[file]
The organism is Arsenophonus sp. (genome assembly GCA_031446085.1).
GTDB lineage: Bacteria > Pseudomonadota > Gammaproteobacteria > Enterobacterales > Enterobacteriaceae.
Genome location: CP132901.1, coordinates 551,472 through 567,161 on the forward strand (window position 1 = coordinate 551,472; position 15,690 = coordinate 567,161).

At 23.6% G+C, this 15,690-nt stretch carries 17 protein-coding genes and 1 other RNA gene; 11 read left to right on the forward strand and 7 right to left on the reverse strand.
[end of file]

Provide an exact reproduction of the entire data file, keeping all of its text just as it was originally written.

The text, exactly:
The organism is Arsenophonus sp. (genome assembly GCA_031446085.1).
GTDB lineage: Bacteria > Pseudomonadota > Gammaproteobacteria > Enterobacterales > Enterobacteriaceae.
Genome location: CP132901.1, coordinates 551,472 through 567,161 on the forward strand (window position 1 = coordinate 551,472; position 15,690 = coordinate 567,161).

At 23.6% G+C, this 15,690-nt stretch carries 17 protein-coding genes and 1 other RNA gene; 11 read left to right on the forward strand and 7 right to left on the reverse strand.